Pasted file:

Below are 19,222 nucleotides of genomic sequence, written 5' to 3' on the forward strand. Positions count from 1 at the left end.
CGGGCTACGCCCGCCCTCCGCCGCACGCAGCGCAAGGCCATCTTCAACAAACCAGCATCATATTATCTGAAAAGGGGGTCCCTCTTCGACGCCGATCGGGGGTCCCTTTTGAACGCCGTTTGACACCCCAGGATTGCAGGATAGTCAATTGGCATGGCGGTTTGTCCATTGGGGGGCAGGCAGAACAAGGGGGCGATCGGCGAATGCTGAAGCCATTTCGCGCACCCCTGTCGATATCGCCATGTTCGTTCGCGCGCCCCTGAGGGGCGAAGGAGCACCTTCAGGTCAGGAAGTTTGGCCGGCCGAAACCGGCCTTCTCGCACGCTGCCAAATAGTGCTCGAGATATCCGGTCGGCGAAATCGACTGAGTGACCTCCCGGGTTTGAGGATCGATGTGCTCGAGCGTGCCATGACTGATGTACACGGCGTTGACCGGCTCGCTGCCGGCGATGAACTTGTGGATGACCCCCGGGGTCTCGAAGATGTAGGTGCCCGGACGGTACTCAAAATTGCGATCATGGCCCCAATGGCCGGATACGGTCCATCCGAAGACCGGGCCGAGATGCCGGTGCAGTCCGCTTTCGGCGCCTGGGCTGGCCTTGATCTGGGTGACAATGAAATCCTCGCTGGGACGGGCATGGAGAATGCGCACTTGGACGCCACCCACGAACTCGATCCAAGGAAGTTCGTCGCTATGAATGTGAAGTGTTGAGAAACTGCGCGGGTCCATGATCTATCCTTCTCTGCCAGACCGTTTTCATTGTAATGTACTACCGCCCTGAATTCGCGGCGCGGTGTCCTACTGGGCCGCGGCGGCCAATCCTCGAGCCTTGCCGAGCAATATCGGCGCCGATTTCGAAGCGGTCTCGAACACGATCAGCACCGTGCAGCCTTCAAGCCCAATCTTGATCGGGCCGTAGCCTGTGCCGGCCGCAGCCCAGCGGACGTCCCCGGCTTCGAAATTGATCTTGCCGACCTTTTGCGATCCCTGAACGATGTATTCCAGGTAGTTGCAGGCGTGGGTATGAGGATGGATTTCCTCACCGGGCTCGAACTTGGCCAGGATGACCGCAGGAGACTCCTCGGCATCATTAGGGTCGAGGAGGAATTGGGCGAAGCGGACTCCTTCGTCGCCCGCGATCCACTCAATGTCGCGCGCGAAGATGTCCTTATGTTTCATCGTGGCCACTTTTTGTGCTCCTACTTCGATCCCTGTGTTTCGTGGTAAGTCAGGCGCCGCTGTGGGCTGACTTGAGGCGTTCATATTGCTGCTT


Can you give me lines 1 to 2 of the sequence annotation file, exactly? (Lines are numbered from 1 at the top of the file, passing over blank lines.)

Below are 19,222 nucleotides of genomic sequence, written 5' to 3' on the forward strand. Positions count from 1 at the left end.
CGGGCTACGCCCGCCCTCCGCCGCACGCAGCGCAAGGCCATCTTCAACAAACCAGCATCATATTATCTGAAAAGGGGGTCCCTCTTCGACGCCGATCGGGGGTCCCTTTTGAACGCCGTTTGACACCCCAGGATTGCAGGATAGTCAATTGGCATGGCGGTTTGTCCATTGGGGGGCAGGCAGAACAAGGGGGCGATCGGCGAATGCTGAAGCCATTTCGCGCACCCCTGTCGATATCGCCATGTTCGTTCGCGCGCCCCTGAGGGGCGAAGGAGCACCTTCAGGTCAGGAAGTTTGGCCGGCCGAAACCGGCCTTCTCGCACGCTGCCAAATAGTGCTCGAGATATCCGGTCGGCGAAATCGACTGAGTGACCTCCCGGGTTTGAGGATCGATGTGCTCGAGCGTGCCATGACTGATGTACACGGCGTTGACCGGCTCGCTGCCGGCGATGAACTTGTGGATGACCCCCGGGGTCTCGAAGATGTAGGTGCCCGGACGGTACTCAAAATTGCGATCATGGCCCCAATGGCCGGATACGGTCCATCCGAAGACCGGGCCGAGATGCCGGTGCAGTCCGCTTTCGGCGCCTGGGCTGGCCTTGATCTGGGTGACAATGAAATCCTCGCTGGGACGGGCATGGAGAATGCGCACTTGGACGCCACCCACGAACTCGATCCAAGGAAGTTCGTCGCTATGAATGTGAAGTGTTGAGAAACTGCGCGGGTCCATGATCTATCCTTCTCTGCCAGACCGTTTTCATTGTAATGTACTACCGCCCTGAATTCGCGGCGCGGTGTCCTACTGGGCCGCGGCGGCCAATCCTCGAGCCTTGCCGAGCAATATCGGCGCCGATTTCGAAGCGGTCTCGAACACGATCAGCACCGTGCAGCCTTCAAGCCCAATCTTGATCGGGCCGTAGCCTGTGCCGGCCGCAGCCCAGCGGACGTCCCCGGCTTCGAAATTGATCTTGCCGACCTTTTGCGATCCCTGAACGATGTATTCCAGGTAGTTGCAGGCGTGGGTATGAGGATGGATTTCCTCACCGGGCTCGAACTTGGCCAGGATGACCGCAGGAGACTCCTCGGCATCATTAGGGTCGAGGAGGAATTGGGCGAAGCGGACTCCTTCGTCGCCCGCGATCCACTCAATGTCGCGCGCGAAGATGTCCTTATGTTTCATCGTGGCCACTTTTTGTGCTCCTACTTCGATCCCTGTGTTTCGTGGTAAGTCAGGCGCCGCTGTGGGCTGACTTGAGGCGTTCATATTGCTGCTT